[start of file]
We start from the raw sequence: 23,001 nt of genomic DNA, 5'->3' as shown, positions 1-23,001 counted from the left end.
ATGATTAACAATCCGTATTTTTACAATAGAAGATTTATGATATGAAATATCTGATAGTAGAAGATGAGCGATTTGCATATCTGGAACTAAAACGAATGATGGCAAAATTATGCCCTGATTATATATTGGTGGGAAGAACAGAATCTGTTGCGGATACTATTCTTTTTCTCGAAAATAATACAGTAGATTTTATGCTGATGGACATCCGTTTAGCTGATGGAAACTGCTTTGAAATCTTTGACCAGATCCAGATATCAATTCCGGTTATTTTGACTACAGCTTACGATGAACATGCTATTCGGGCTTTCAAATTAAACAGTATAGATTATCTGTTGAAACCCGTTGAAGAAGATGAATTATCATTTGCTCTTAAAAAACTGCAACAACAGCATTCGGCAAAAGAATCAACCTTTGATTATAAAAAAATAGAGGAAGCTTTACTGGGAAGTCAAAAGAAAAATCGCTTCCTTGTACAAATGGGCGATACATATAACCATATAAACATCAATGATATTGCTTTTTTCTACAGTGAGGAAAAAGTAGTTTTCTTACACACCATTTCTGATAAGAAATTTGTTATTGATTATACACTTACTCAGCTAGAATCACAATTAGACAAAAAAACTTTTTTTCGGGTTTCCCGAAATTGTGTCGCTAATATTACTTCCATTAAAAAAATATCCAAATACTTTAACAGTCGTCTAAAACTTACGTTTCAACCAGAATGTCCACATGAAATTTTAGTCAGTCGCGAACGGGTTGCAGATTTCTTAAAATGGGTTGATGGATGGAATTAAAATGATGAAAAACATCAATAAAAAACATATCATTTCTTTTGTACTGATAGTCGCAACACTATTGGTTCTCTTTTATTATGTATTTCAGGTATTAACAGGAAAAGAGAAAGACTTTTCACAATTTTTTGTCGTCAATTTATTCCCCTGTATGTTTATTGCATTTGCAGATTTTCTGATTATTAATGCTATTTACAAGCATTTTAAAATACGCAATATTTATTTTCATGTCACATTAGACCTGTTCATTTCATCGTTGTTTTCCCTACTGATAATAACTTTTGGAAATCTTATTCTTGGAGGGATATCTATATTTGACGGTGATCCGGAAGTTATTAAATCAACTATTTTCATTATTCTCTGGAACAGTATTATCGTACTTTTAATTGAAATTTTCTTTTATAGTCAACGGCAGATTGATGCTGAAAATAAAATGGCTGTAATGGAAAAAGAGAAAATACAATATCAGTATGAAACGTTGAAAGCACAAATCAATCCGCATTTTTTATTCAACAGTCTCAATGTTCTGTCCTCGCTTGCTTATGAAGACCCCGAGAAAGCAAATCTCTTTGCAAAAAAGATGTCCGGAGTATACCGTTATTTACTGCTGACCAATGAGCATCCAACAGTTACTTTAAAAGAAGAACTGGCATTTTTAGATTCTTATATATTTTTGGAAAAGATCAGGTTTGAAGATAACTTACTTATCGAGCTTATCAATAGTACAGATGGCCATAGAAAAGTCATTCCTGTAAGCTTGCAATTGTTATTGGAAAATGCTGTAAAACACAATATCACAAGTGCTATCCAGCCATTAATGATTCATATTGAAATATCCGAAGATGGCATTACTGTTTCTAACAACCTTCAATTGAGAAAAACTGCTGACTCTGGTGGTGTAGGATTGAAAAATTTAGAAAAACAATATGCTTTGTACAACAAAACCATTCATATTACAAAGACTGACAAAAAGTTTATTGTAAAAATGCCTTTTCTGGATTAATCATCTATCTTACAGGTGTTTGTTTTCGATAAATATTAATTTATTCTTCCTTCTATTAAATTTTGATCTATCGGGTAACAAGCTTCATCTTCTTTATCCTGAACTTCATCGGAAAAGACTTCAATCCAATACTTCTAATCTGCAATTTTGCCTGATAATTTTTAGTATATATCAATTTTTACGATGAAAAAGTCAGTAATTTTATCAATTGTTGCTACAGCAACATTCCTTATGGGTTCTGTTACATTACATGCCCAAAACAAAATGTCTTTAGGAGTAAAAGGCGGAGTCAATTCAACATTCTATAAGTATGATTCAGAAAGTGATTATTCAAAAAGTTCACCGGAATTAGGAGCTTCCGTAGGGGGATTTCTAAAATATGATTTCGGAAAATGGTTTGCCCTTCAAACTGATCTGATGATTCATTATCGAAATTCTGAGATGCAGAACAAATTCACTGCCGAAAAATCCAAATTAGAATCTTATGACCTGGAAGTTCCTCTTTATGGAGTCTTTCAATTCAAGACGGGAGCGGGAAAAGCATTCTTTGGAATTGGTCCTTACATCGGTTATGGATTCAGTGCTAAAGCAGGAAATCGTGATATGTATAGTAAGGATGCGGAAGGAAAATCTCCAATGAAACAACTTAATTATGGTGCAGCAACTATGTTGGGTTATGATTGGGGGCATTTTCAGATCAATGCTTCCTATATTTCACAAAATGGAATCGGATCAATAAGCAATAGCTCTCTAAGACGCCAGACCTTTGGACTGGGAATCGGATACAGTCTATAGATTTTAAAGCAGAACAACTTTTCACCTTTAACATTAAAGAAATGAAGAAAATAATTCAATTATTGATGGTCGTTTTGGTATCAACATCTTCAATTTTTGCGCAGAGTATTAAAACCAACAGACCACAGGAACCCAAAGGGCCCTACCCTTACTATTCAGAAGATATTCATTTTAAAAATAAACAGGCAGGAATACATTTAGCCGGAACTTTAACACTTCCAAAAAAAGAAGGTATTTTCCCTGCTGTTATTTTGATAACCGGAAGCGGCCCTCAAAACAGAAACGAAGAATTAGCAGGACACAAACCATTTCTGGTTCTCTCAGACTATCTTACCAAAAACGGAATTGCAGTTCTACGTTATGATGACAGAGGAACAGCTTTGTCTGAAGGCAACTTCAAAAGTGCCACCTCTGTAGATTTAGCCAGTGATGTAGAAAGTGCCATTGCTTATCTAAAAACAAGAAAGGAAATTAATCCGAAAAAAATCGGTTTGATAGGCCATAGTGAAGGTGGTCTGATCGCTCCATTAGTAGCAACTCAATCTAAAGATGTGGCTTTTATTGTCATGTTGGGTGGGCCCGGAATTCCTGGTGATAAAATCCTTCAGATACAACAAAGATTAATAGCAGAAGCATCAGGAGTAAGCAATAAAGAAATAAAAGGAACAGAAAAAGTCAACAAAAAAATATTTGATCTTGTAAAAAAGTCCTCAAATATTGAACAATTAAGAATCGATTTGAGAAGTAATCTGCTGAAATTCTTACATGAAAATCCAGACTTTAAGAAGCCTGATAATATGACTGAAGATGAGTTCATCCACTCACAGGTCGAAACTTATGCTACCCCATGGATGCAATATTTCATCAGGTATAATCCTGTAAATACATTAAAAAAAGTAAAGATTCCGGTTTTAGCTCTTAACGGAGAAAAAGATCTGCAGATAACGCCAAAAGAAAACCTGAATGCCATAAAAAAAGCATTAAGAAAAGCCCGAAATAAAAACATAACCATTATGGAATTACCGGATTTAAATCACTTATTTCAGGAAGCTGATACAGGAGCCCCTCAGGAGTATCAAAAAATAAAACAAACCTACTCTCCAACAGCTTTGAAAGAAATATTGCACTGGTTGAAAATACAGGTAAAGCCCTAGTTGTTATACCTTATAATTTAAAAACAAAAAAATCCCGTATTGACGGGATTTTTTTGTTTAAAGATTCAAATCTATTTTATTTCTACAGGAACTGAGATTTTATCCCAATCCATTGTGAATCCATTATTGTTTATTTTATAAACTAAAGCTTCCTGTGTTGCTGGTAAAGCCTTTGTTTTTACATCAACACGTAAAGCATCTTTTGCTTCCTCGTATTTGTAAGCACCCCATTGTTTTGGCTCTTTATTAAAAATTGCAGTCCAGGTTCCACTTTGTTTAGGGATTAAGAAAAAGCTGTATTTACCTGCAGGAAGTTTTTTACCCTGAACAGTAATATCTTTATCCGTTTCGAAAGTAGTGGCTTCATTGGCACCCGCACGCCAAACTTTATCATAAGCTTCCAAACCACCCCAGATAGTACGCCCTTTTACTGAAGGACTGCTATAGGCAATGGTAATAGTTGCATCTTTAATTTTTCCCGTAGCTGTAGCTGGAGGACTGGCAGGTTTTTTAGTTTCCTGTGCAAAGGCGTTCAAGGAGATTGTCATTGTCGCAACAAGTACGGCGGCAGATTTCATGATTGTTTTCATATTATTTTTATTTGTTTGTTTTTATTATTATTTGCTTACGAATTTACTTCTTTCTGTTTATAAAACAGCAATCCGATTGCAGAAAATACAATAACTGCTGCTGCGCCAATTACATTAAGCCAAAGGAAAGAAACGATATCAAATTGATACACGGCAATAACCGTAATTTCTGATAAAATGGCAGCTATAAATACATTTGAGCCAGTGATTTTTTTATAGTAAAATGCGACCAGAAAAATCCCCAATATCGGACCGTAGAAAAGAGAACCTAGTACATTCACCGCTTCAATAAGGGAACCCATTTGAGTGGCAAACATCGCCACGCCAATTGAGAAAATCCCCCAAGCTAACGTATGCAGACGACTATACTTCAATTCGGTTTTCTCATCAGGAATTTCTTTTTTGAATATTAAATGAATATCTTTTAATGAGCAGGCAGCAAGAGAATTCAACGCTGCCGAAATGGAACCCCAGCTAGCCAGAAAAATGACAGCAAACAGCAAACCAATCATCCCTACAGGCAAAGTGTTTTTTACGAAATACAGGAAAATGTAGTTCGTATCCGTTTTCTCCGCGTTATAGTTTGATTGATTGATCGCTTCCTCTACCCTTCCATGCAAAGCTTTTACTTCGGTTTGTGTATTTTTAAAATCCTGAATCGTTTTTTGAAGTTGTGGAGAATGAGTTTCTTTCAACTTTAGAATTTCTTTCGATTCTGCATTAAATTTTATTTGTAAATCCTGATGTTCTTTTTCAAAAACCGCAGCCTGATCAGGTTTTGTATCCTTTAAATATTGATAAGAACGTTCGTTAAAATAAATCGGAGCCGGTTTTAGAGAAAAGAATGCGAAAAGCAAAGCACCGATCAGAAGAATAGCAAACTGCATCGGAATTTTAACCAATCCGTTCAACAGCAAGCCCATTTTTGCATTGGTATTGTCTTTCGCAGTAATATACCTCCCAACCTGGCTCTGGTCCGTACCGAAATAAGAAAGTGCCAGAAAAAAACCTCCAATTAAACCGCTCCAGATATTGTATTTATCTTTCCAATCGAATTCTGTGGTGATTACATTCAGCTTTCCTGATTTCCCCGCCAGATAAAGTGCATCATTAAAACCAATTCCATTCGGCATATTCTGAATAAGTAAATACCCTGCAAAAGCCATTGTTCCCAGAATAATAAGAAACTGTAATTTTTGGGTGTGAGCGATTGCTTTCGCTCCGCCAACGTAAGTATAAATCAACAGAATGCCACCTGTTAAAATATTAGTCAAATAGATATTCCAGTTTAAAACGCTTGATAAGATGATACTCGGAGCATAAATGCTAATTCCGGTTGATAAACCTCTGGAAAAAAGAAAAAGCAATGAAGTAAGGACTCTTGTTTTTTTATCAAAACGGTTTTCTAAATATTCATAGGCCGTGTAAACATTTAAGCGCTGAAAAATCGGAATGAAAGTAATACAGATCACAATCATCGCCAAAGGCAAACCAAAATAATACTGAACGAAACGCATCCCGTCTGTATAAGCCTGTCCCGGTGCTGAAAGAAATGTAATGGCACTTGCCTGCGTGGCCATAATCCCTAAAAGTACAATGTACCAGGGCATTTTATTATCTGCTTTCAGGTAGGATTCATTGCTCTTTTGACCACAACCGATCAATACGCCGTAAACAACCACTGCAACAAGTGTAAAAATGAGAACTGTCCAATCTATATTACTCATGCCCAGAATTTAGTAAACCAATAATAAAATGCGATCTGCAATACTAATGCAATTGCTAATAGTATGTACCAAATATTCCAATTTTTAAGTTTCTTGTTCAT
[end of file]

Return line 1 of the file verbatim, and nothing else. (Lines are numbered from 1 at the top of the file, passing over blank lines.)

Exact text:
We start from the raw sequence: 23,001 nt of genomic DNA, 5'->3' as shown, positions 1-23,001 counted from the left end.